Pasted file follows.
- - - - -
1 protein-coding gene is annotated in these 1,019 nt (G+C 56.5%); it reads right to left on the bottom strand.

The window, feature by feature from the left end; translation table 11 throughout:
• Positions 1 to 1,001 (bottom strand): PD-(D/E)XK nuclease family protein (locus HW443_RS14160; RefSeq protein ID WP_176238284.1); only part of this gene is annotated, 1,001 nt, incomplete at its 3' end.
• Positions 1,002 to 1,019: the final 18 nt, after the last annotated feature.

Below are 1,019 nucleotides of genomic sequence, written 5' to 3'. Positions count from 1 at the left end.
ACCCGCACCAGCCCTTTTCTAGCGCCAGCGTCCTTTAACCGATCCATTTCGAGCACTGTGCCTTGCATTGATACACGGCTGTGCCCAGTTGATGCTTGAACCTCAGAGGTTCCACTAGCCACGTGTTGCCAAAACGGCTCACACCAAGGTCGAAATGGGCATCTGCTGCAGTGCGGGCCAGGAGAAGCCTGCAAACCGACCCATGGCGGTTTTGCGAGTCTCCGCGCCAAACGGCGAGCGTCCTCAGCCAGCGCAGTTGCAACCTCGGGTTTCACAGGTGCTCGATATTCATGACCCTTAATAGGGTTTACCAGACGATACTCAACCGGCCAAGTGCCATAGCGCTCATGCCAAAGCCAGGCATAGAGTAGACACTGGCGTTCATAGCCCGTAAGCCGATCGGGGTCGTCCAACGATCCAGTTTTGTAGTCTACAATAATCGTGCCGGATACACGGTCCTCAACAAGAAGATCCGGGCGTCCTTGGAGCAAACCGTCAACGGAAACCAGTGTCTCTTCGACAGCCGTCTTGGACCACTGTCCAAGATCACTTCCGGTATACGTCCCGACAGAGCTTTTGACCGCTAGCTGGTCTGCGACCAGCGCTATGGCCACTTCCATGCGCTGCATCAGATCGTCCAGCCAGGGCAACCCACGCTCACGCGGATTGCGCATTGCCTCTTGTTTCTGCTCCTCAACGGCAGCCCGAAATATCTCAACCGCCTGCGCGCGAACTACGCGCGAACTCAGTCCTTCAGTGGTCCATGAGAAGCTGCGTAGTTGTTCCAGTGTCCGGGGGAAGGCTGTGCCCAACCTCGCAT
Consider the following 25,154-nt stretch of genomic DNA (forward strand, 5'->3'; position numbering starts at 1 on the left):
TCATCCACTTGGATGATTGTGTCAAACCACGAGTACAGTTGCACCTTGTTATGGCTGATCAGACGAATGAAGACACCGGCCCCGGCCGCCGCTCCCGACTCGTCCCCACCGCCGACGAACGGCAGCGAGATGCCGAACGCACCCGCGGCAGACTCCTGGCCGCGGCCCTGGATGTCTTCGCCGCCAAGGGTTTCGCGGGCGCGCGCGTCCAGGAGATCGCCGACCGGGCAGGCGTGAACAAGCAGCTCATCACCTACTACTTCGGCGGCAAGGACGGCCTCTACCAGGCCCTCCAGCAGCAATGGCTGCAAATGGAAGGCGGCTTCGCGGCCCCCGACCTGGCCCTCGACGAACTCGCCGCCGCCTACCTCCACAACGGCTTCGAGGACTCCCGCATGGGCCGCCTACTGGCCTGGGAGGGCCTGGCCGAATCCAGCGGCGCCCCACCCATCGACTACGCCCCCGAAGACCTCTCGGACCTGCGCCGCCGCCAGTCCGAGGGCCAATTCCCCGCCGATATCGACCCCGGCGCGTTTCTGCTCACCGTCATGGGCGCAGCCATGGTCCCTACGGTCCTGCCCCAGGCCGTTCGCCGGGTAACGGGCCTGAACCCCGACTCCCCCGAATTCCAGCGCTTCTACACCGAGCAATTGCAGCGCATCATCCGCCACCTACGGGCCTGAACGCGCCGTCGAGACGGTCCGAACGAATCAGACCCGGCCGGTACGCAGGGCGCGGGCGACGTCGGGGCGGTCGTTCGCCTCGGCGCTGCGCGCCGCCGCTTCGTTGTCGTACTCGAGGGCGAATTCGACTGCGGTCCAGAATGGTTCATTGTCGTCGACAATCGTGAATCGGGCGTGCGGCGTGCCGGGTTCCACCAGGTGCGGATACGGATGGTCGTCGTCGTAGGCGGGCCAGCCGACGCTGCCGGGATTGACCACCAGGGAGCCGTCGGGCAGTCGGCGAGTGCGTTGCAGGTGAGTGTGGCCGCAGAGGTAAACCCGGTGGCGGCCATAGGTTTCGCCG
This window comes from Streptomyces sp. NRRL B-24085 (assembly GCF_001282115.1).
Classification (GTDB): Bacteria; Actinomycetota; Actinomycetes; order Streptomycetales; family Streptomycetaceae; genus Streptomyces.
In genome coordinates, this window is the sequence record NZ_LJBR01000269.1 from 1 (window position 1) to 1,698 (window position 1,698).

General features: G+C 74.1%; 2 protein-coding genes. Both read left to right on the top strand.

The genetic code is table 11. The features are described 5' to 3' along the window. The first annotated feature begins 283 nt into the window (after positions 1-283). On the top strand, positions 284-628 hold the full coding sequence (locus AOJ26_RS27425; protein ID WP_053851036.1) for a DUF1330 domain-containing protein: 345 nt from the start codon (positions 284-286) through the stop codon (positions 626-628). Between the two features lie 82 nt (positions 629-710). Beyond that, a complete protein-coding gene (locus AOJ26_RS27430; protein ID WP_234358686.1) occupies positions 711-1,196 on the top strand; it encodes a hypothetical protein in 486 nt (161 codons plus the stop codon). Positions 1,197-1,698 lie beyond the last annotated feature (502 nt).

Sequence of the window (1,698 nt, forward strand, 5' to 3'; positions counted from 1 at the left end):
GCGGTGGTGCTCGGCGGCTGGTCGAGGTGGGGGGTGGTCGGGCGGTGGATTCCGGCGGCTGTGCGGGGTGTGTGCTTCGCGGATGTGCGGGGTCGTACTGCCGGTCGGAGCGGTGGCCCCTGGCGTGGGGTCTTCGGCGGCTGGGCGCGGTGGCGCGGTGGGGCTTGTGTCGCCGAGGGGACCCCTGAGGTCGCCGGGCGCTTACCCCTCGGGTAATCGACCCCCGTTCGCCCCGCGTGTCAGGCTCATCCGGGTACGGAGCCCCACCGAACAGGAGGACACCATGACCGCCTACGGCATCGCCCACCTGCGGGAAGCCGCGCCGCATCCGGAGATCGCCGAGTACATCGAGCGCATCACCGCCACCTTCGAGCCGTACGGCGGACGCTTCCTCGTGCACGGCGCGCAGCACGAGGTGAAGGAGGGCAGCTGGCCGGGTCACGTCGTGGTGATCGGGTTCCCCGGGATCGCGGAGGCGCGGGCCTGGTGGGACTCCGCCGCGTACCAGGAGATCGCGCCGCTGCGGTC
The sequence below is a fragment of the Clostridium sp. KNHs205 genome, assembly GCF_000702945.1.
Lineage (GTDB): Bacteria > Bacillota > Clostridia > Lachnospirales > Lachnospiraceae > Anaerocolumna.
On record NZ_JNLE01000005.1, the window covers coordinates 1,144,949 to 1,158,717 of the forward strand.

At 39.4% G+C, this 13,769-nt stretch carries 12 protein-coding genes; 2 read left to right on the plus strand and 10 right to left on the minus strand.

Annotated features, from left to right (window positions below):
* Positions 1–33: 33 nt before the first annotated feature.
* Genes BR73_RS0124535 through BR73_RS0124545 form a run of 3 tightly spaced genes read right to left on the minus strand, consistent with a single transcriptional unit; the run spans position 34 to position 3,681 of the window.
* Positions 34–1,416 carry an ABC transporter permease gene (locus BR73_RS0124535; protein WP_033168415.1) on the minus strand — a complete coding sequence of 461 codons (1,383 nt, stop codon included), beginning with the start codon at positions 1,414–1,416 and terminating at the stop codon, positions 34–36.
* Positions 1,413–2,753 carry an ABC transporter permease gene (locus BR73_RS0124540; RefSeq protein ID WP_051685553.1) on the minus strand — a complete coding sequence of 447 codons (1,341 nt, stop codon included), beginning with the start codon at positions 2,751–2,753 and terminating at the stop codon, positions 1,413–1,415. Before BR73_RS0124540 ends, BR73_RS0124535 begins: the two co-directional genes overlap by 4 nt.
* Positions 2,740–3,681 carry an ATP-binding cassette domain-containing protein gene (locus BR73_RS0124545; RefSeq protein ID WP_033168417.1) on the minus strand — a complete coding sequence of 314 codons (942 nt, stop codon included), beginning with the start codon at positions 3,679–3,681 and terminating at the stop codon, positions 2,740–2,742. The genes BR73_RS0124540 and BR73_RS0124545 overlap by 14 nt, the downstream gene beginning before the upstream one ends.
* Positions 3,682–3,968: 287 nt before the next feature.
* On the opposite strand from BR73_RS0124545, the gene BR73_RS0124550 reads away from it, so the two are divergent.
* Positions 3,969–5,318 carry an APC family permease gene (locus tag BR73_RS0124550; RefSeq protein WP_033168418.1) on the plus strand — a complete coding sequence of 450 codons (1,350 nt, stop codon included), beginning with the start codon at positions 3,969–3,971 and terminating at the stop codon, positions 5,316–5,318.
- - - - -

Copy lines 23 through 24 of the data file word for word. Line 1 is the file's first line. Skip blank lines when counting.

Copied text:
* Positions 34–1,416 carry an ABC transporter permease gene (locus BR73_RS0124535; protein WP_033168415.1) on the minus strand — a complete coding sequence of 461 codons (1,383 nt, stop codon included), beginning with the start codon at positions 1,414–1,416 and terminating at the stop codon, positions 34–36.
* Positions 1,413–2,753 carry an ABC transporter permease gene (locus BR73_RS0124540; RefSeq protein ID WP_051685553.1) on the minus strand — a complete coding sequence of 447 codons (1,341 nt, stop codon included), beginning with the start codon at positions 2,751–2,753 and terminating at the stop codon, positions 1,413–1,415. Before BR73_RS0124540 ends, BR73_RS0124535 begins: the two co-directional genes overlap by 4 nt.